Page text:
Analysis: Report, nuke reality don’t mesh
– Energy – Analysis
Published: April 23, 2007 at 6:55 PM
By BEN LANDO
UPI Energy Correspondent
WASHINGTON April 23 (UPI) — A new report by the Council on Foreign Relations makes broad characterizations about humanity as a whole and those who want to increase the amount of nuclear energy for electricity generation, purportedly as a way to halt and reverse global climate change.”According to a prevailing belief, humanity confronts two stark risks: catastrophes caused by climate change and annihilation by nuclear war,” begins the report, “Nuclear Energy at a Crossroads,” released last week.
The climate-change issue has momentum; U.S. media, the White House and Congress all talk it up regularly. But the CFR report says proponents “advocate a major expansion of nuclear energy” that “oversells the contribution nuclear energy can make to reduce global warming and strengthen energy security while downplaying the dangers associated with this energy source.”
“To realistically address global warming, the nuclear industry would have to expand at such a rapid rate as to pose serious concerns for how the industry would ensure an adequate supply of reasonably inexpensive reactor-grade construction materials, well-trained technicians, and rigorous safety and security measures.”
That’s true, the nuclear industry says. Its main goal is to maintain nuclear’s electricity share.
“Nuclear energy is not a silver bullet,” said Mitch Singer, spokesman for the Nuclear Energy Institute, the U.S. nuclear industry’s trade group. Rather, Singer said, it is one piece of the overall picture, which includes renewable energy, clean-coal technology and energy conservation and efficiency. (Two top NEI officials served on the advisory committee for the CFR report, but not all of their comments were included in the final draft, the Brookings Institution’s Susan Rice wrote.)
While nuclear-power proponents are trying to make talk of the “nuclear renaissance” in this country a reality, after a nearly 30-year absence of new nuclear activity, the industry is merely trying to maintain.
“To be able to do that, we have to build 35 new reactors by 2030,” said Adrian Heymer, senior director of new plant deployment at NEI.
Nuclear energy feeds about 20 percent of U.S. electricity demand and 16 percent of worldwide demand, which is expected to triple by 2050. No nuclear plant has been licensed since 1978, before a chill brought on by accidents at Chernobyl in Ukraine and Three Mile Island in Pennsylvania, and a move to coal and natural-gas plants, the latter which, at the time, had low fuel costs.
The U.S. Nuclear Regulatory Commission expects applications for at least 30 new reactors in the next few years, pushed largely because of a new — though untested — streamlined application process and various subsidies and tax breaks in energy legislation passed in 2005. There are 103 reactors operating now.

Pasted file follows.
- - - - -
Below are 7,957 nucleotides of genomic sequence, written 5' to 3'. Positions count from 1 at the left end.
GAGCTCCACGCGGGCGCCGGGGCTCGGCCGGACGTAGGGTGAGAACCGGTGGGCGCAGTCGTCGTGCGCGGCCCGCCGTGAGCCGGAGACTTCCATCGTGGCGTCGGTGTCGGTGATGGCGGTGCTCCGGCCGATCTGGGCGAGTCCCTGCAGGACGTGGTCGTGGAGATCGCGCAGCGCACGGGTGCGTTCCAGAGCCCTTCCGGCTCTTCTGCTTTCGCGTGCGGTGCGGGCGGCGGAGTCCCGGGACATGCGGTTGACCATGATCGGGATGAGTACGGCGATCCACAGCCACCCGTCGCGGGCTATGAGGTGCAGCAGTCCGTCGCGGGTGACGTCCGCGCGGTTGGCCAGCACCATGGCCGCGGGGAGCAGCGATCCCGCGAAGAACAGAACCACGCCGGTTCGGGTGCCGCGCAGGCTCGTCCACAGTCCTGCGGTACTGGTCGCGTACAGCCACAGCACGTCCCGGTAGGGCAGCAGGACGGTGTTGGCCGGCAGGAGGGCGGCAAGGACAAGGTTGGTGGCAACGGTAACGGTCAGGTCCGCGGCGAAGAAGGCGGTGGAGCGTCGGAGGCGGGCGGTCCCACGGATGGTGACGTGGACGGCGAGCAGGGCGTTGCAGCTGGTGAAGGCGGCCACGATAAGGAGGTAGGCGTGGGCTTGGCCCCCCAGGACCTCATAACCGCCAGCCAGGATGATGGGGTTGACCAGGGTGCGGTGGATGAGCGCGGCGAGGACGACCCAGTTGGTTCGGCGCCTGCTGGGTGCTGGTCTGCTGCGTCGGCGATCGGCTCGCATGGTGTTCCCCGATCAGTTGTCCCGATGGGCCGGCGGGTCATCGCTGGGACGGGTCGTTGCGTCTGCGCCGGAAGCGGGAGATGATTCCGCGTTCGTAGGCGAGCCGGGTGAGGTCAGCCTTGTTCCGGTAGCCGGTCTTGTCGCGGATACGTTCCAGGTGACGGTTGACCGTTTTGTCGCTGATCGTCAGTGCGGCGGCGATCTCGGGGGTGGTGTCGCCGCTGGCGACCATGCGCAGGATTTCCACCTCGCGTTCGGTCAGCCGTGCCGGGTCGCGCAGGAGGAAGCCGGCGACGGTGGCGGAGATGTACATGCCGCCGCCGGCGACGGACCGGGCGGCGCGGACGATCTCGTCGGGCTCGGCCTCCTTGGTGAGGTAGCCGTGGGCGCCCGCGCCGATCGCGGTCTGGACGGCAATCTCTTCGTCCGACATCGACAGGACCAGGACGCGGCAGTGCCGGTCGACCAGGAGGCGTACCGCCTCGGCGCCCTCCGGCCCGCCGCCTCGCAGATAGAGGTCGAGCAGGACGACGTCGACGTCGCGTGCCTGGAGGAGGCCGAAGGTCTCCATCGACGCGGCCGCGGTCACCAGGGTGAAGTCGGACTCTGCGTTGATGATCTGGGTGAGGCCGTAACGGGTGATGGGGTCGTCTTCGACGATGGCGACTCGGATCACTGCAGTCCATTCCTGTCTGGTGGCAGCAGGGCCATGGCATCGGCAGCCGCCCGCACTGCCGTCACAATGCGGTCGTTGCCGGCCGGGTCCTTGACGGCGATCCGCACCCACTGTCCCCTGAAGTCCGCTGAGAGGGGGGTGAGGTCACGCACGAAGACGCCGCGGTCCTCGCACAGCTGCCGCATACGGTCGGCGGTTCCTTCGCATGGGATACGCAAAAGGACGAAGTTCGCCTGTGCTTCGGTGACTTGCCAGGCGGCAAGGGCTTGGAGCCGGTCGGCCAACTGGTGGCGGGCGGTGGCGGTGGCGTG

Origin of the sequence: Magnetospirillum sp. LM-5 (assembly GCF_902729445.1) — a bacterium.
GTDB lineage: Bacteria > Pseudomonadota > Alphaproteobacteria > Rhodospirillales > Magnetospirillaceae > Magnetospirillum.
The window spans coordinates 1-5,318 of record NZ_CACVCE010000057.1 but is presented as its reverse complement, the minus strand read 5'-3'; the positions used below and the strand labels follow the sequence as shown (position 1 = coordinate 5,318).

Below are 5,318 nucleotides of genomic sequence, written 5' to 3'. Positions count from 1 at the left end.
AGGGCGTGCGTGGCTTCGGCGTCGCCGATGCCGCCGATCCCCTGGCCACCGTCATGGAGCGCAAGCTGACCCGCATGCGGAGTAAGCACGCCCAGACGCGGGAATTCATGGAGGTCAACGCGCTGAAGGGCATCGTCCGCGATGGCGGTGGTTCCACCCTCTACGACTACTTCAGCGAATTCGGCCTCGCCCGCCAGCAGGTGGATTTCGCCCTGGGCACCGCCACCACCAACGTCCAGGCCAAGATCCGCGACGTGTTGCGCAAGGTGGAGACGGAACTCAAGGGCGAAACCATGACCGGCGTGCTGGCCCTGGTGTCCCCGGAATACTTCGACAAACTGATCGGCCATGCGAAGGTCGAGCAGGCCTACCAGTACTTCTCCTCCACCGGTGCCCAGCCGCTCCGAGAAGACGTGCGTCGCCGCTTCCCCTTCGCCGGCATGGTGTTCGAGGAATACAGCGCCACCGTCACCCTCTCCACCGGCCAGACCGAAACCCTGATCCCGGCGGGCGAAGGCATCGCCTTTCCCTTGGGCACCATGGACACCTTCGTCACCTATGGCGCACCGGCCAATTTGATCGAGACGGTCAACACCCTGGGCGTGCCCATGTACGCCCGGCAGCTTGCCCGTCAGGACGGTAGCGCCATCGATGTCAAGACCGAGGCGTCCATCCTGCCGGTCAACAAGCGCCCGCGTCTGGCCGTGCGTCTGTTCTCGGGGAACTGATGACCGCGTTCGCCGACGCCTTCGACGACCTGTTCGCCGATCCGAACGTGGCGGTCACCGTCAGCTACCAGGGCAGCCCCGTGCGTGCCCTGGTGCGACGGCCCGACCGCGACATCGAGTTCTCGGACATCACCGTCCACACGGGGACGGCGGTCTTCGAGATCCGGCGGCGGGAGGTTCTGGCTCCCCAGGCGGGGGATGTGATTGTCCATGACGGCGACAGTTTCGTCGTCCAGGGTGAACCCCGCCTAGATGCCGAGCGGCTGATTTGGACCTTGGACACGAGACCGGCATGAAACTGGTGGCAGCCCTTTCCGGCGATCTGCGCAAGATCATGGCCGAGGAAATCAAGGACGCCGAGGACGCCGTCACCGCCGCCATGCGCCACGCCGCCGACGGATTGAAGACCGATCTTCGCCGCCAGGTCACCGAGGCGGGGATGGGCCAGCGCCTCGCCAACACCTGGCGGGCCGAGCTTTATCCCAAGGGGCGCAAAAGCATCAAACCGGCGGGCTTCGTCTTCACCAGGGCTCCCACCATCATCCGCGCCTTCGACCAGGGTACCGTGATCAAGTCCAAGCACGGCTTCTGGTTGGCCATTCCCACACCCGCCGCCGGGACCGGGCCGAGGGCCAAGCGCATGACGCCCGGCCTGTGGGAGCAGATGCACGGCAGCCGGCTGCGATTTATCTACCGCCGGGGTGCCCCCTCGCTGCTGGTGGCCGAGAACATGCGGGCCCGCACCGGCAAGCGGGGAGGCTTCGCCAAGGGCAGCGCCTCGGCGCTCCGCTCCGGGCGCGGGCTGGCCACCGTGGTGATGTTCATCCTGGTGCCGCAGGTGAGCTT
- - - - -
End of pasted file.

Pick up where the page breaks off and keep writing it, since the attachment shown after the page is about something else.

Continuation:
The NEI and other nuclear proponents are keen to point out nuclear’s near zero carbon dioxide emissions — “clean-air energy” — which is true compared to standard coal, oil and natural-gas operations. Nuclear power does emit, however, if you take into account its entire cycle, which includes mining and enriching the uranium to fuel the reactor, as well as construction of the plants.
Most of the climate-change-causing toxins are related to transportation. The United States imports more than 60 percent of the oil it uses, the vast majority of it being used for transportation. Nuclear power can’t replace that.
There is much in the CFR report that the nuclear industry echoes, and vice versa. It costs $3 billion to $4 billion to build a plant, much more than other electricity sources, though nuclear plants are big baseload generators that have, in the United States, operated at more than 90 percent capacity.
An already tight supply of material and labor would squeeze further, and costs would go up if there was an all-out blitz — either in the United States or worldwide — to replace fossil-fuel electricity generation with nuclear. Other issues would be exacerbated as well: There is no general consensus on what to do with the nuclear waste created by nuclear plants; the additional spent fuel is a risk for weapons proliferation, as is the enrichment needed to get the fuel reactor ready; and if, in the midst of the expansion, another Chernobyl were to happen, the boom would immediately stall and possibly bust.
Instead of relying on nuclear power to address global warming, the CFR report recommends the U.S. government “should shift from providing subsidies to holding all energy sectors equally accountable for their external costs. … The costs incurred through carbon pollution are a debt unpaid.”
Polluters should be charged for polluting, which “would act to level the economic playing field among high-carbon emitters such as traditional coal-fired plants and no- and low-carbon emitters such as highly efficient natural gas plants, nuclear plants and wind- and solar-generated electricity.”
The CFR’s nuclear energy report appears, rather, to be advocacy for creating a more equal footing for energy sources to compete for their place in the mix. As the report puts it: “Nuclear power will remain part of this mix for the foreseeable future.”